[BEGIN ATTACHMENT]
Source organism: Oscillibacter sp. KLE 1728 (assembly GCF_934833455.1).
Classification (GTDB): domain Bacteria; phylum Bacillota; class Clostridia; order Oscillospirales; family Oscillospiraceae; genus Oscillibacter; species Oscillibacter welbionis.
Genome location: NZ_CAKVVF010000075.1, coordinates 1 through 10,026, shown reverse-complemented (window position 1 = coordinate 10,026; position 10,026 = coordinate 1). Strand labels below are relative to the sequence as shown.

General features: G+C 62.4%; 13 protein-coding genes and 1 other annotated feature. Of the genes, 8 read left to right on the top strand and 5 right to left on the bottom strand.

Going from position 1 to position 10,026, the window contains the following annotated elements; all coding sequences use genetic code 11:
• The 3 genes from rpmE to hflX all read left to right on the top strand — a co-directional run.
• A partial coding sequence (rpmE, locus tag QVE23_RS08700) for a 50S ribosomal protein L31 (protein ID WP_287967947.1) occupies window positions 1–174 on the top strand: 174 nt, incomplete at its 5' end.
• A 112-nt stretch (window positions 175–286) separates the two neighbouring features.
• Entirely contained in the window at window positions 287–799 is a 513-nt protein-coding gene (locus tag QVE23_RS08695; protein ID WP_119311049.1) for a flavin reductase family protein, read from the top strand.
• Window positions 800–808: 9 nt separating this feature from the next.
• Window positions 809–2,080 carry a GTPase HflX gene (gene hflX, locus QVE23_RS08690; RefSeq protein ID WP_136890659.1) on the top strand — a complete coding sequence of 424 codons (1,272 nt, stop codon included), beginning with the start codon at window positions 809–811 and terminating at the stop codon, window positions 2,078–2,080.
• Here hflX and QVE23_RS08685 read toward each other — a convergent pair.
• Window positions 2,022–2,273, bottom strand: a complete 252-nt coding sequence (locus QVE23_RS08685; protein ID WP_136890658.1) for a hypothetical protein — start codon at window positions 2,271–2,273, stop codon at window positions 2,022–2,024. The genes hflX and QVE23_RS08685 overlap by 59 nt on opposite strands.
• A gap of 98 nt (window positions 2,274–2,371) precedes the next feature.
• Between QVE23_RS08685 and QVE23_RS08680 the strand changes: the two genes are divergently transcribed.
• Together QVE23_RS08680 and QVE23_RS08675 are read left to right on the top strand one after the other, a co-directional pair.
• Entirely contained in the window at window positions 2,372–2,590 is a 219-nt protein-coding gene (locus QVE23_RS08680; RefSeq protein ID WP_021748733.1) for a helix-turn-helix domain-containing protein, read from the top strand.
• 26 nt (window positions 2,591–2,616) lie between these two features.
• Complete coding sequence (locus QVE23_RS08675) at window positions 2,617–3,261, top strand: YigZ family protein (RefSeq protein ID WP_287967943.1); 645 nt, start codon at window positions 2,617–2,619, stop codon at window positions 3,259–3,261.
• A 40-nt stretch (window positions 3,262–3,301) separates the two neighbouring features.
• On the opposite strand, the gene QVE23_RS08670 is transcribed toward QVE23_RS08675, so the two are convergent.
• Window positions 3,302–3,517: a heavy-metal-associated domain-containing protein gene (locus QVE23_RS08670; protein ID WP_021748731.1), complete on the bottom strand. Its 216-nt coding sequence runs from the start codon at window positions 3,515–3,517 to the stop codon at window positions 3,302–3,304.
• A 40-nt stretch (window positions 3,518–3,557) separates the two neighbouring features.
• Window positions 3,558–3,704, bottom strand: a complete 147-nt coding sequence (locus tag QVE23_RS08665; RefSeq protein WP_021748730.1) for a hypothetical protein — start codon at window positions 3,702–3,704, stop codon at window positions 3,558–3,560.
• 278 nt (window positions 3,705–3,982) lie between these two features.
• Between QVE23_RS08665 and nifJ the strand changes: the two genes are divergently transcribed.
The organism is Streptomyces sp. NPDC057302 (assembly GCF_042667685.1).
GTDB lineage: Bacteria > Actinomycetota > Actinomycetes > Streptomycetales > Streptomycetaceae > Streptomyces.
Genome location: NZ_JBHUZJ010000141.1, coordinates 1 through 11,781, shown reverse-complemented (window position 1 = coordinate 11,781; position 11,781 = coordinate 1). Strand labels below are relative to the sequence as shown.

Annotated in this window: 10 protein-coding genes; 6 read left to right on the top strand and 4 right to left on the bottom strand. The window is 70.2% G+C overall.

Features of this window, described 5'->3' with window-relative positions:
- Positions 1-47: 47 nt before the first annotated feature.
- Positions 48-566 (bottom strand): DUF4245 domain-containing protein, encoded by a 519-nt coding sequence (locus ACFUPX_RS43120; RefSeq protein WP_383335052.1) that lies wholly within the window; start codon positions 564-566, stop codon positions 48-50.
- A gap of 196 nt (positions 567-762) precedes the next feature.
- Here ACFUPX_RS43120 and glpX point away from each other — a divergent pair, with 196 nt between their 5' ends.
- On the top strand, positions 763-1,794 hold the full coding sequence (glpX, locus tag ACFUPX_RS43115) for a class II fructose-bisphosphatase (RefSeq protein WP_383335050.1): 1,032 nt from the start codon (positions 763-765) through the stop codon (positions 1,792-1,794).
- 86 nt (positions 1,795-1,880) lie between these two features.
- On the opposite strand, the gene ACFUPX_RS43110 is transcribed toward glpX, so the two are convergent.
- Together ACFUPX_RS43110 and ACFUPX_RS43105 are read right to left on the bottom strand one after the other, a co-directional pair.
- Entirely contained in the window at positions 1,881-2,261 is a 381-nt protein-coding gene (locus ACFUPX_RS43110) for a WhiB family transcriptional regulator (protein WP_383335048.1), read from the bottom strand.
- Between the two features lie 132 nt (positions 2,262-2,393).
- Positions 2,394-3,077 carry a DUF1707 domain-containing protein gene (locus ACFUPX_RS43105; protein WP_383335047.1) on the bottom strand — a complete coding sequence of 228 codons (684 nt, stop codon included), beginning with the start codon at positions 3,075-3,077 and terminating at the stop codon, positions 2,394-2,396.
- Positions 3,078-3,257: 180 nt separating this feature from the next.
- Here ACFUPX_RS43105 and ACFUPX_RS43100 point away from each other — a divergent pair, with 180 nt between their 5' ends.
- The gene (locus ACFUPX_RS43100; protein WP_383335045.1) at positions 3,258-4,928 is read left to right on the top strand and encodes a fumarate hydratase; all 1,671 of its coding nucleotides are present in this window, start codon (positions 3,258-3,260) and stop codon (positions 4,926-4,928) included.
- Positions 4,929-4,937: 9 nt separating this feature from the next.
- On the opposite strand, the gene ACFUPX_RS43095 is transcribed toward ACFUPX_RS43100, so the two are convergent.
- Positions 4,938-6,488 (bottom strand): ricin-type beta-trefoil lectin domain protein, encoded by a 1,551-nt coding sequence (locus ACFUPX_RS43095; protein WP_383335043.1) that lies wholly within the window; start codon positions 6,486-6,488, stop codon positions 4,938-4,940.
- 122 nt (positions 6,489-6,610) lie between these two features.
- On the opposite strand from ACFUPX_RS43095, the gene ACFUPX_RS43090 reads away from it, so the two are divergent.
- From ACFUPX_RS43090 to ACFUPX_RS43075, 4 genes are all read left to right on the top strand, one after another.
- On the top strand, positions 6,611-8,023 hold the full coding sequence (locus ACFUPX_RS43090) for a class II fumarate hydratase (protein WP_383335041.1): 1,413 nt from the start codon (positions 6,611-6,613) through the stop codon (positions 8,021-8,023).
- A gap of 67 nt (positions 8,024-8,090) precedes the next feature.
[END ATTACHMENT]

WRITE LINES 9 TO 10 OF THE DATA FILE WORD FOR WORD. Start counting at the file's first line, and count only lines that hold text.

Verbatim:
• Entirely contained in the window at window positions 287–799 is a 513-nt protein-coding gene (locus tag QVE23_RS08695; protein ID WP_119311049.1) for a flavin reductase family protein, read from the top strand.
• Window positions 800–808: 9 nt separating this feature from the next.